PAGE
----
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Elastocapillary cleaning of twisted bilayer graphene interfaces

Zhaohe Dai's picture

Dear iMechanicians, I would like to share our recent work on a drop confined by two adhesive graphene sheets (as illustrated below). 

Fig. 1

Similar scenarios have been extensively investigated at larger scales, including liquid blisters and lenses. What makes the graphene system particularly intriguing is the mobility of the confined liquids. For instance, experiments have revealed that small drops could aggregate and merge into larger ones over time or after annealing, leading to the drop-free area being atomically clean. These unusual phenomena have been thought of as an Ostwald ripening process that is driven by the capillarity of the confined liquid. The underlying mechanism, however, is unclear as the crucial role played by the sheet’s elasticity has not been previously appreciated. Here, we demonstrate the coalescence of separated nanopockets in bilayer graphene sheets and propose a novel cleaning mechanism in which both elastic and capillary forces are at play (we thus call it elastocapillary cleaning). In addition, we show that wrinkling instabilities occur in the vicinity of the drop when pretension is minimal and could actually facilitate the process of such spontaneous cleaning.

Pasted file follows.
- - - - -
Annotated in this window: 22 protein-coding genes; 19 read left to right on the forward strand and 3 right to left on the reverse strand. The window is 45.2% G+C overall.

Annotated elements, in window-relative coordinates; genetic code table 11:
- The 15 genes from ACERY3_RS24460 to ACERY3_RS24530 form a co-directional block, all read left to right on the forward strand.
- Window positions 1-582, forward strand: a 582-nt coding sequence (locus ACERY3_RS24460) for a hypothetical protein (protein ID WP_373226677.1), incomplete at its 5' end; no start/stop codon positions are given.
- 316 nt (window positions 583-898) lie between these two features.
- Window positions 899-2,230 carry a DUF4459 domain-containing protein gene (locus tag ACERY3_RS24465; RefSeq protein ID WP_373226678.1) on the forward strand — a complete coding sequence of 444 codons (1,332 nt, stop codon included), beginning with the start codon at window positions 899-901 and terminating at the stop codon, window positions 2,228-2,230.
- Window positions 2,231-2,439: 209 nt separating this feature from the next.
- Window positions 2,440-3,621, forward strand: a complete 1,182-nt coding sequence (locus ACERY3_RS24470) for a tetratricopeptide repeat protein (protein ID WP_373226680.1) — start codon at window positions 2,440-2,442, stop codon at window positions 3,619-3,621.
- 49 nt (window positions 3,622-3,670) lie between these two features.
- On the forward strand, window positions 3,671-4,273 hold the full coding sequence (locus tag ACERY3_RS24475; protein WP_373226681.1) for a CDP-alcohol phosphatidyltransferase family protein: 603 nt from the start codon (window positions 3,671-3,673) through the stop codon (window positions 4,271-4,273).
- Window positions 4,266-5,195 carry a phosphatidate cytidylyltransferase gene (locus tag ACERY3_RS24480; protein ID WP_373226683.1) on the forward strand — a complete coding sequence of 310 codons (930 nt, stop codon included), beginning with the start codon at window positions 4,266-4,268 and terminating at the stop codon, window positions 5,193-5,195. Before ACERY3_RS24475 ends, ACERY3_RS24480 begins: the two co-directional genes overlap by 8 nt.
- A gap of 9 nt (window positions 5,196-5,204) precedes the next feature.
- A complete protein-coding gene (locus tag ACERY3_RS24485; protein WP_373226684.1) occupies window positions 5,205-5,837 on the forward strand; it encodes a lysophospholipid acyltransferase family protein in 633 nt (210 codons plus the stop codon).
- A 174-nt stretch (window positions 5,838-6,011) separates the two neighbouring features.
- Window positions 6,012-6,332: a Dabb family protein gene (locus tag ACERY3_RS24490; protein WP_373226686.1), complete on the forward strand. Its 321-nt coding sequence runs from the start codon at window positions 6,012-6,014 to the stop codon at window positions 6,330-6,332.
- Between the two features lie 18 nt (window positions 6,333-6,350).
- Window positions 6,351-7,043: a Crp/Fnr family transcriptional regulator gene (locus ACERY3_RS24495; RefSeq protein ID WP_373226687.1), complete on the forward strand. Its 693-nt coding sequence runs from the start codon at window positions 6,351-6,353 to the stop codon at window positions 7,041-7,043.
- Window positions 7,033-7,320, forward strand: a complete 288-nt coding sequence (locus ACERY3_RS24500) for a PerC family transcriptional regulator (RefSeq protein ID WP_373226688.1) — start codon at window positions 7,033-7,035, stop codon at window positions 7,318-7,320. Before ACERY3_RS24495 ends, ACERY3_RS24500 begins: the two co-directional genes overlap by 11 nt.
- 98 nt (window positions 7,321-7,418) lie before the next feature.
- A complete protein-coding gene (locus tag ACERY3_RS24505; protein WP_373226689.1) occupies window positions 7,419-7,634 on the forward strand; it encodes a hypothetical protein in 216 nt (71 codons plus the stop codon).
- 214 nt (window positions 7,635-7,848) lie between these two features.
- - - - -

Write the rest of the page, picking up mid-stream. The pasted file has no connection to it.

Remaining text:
Find out more here; A copy of the manuscript is also available from ResearchGate


Thanks for your attention. 


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